2013 TRI Analysis Shows Toxic Chemical Regulation Gets Results for EPA

According to the new EPA Toxics Release Inventory (TRI) report, regulation and new environmental controls are contributing to a measurable downturn in the release of toxic chemical waste. The TRI report tracks the nationwide management of toxic chemicals that pose potential threats to human health and the environment, and is part of a mandatory EPA reporting program governing all businesses that handle these chemicals.

The new report shows that 26 billion pounds of toxic chemical waste were present in over 21,500 American industrial facilities in 2013. Of that, 22 billion pounds were successfully recycled through environmentally preferred practices. Of the 4 billion pounds that were instead released, two-thirds went into land areas, 19 percent went into the air, 10 percent was transferred to other facilities, and five percent was released into waterways.

The report also shows that the amount of toxic chemicals managed as waste by American companies rose by four percent between 2012 and 2013. However, between 2003 and 2013, total releases into the environment decreased by seven percent. The report credits this decrease to factors such as a reduction in HAP emissions by electric utilities, a shift from coal to other fuel sources, use of emission control technologies in coal-fired power plants, and increased state-level environmental regulations.

"We all have a right to know what toxic chemicals are being used and released into our environment, and what steps companies are taking to reduce their releases to the environment or, better yet, prevent waste from being generated in the first place.” EPA Administrator Gina McCarthy said in a prepared statement. “The TRI Program tracks this information and makes it accessible to citizens and communities. And I'm pleased to see that TRI data show such a commitment to release reductions and pollution prevention on the part of many industrial facilities.”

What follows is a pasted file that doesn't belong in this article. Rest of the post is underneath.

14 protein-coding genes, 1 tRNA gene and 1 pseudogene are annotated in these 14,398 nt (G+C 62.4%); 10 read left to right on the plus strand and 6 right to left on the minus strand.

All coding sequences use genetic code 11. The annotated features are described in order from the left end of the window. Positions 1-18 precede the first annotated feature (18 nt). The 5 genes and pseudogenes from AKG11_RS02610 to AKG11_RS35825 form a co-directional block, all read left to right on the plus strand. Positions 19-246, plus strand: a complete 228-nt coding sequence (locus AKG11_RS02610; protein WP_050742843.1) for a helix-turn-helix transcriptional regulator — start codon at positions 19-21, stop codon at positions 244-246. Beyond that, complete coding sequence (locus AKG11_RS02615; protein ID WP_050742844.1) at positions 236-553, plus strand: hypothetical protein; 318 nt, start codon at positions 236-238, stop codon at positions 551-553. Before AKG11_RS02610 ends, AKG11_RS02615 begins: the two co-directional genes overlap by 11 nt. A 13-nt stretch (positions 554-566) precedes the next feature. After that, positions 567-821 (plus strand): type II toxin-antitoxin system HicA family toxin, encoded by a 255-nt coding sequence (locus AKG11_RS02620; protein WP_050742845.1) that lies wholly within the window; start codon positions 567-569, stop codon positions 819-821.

TRI reporting requirements were created in 1986 as part of the Emergency Planning and Community Right-to-Know Act (EPCRA), in response to the disastrous release of toxic chemicals in Bhopal, India which killed thousands—the worst industrial accident in world history. In 1990, the Pollution Prevention Act further strengthened these requirements by mandating facilities submit information on all pollution prevention and waste management activities related to TRI. TRI reporting is required by law, and the EPA regularly acts to enforce compliance though fines and related corrective actions.

At MSDSonline, our innovative chemical management tools can help users prepare for TRI reporting and similar obligations. Our industry-leading online database allows users to seamlessly locate safety data sheets for the over 650 toxic chemicals and chemical categories that must be reported to the EPA under TRI. Our SARA Title III reporting functionalities have tools for meeting all four SARA obligations, including Toxic Chemical Release Inventory Section 313, required for TRI. In addition, our Enviro Tool Kit offers users on-demand access to hundreds of compliance education resources, with several modules covering TRI reporting requirements and related issues.

For more information on the EPA’s 2013 TRI analysis, you can visit their webpage here.

To learn how MSDSonline’s hazardous chemical inventory management system can help you meet next year's reporting requirements, visit us online or contact one of our helpful representatives at 1.888.362.2007.

 

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